immigration police, and communications police. They are supported by numerous
Special Units, including
a canine unit, the
mounted police, an air service, and
Another important branch of the Department
of Public Security is the Central Directorate
for Police Training Institutes, responsible for both basic
training and specialized services. A Police Academy, established
in 1982, carries out more advanced training.
Two other items in the history
of the Italian State Police deserve mention: In 1959, a
Female Police Corps was established with the limited task
of investigating and suppressing crimes against public morality,
decency and minors. This corp was absorbed into the State
Police in 1981. In 1968 an Emergency Public Service "113"
was set up and soon after Patrol Units (“Volanti“)
were established within each Questura.
Logo of the Ministry of Defense
operations are carried out by SISMI (the Service for Military
Intelligence and Security), SISDE (the civilian Service
for Intelligence and Democratic Security), and UCIGOS (the
Central Bureau for General Investigations and Special Operations).
The latter bureau reports to Italy's Chief of Police.
A law passed in 1977 (modified
1991) established clear competencies for each service.
SISMi (Servizio per le informazioni
e la sicurezza militare) reports to officials of the
Ministry of Defense and deals with crimes beyond Italy's
borders, and SISDe (Servizio per le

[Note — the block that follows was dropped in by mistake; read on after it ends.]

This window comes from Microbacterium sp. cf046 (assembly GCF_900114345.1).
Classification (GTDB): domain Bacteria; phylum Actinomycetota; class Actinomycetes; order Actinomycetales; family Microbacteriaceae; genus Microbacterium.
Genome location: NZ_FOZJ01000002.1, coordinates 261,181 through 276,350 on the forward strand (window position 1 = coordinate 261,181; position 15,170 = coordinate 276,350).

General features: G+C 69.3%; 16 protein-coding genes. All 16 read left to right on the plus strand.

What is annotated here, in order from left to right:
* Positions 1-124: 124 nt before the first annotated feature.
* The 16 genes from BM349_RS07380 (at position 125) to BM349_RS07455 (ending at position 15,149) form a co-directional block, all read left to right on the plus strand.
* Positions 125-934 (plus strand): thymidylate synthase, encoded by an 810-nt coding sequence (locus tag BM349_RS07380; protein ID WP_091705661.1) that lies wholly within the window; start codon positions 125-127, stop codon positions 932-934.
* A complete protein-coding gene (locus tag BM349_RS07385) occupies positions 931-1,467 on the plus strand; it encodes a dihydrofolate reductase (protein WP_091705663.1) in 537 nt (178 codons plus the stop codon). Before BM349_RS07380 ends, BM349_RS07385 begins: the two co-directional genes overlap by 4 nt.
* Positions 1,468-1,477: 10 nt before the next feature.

informazioni e la sicurezza democratica) reports to
the Ministry of the Interior and deals with crimes within
both these intelligence services fall under the authority
of the President of the Council of Ministers. Coordination
is handled by CESIS, a general secretariat responsible for
An elite assault force
Insignia of the Nucleo Operativo
The Central Bureau for General
Investigations and Special Operations (UCIGOS ) is in charge of
the Nucleo Operativo Centrale di Sicurezza, the tactical
arm of the State Police, known for its highly secretive
but much heralded NOCS commandos. These special
forces are deployed for high-risk interventions.
One of their more famous exploits in the 1980s was
the liberation of Brigadier General James Dozier, who
had been held hostage by the Red Brigades. Today, they
are responsible for counterterrorist activities.
motto reads Sicut Nox Silentes
(Silent As Night).
Some of the first agents chosen
for this elite group came from the"Fiamme Oro," a unit of police
officers competing in sports,
including the Olympics.
Weapon of the Polizia di Stato
Pistola mitragliatrice PM12 S2
Submachine gun of the Polizia di Stato
9 mm. Parabellum
clip capacity: 32
The nation’s Chief of Police
also oversaw the Director of SAOS, the Antiterrorism
and Special Operations Service, an individual with
DIGOS agents at his disposal—the Division
for General Investigations and Special Operations.
The Anti Terrorism Police are
a specialist body made up, at the central level, of the
Central Directorate for the Anti Terrorism Police and, at the peripheral
level, of the Branches for General Investigations and Special Operations
(Digos), located at the Questure.
The Directorate for the Anti Terrorism Police is made
up of two Services: the first is competent mainly for information
collection and analysis while the latter develops and co-ordinates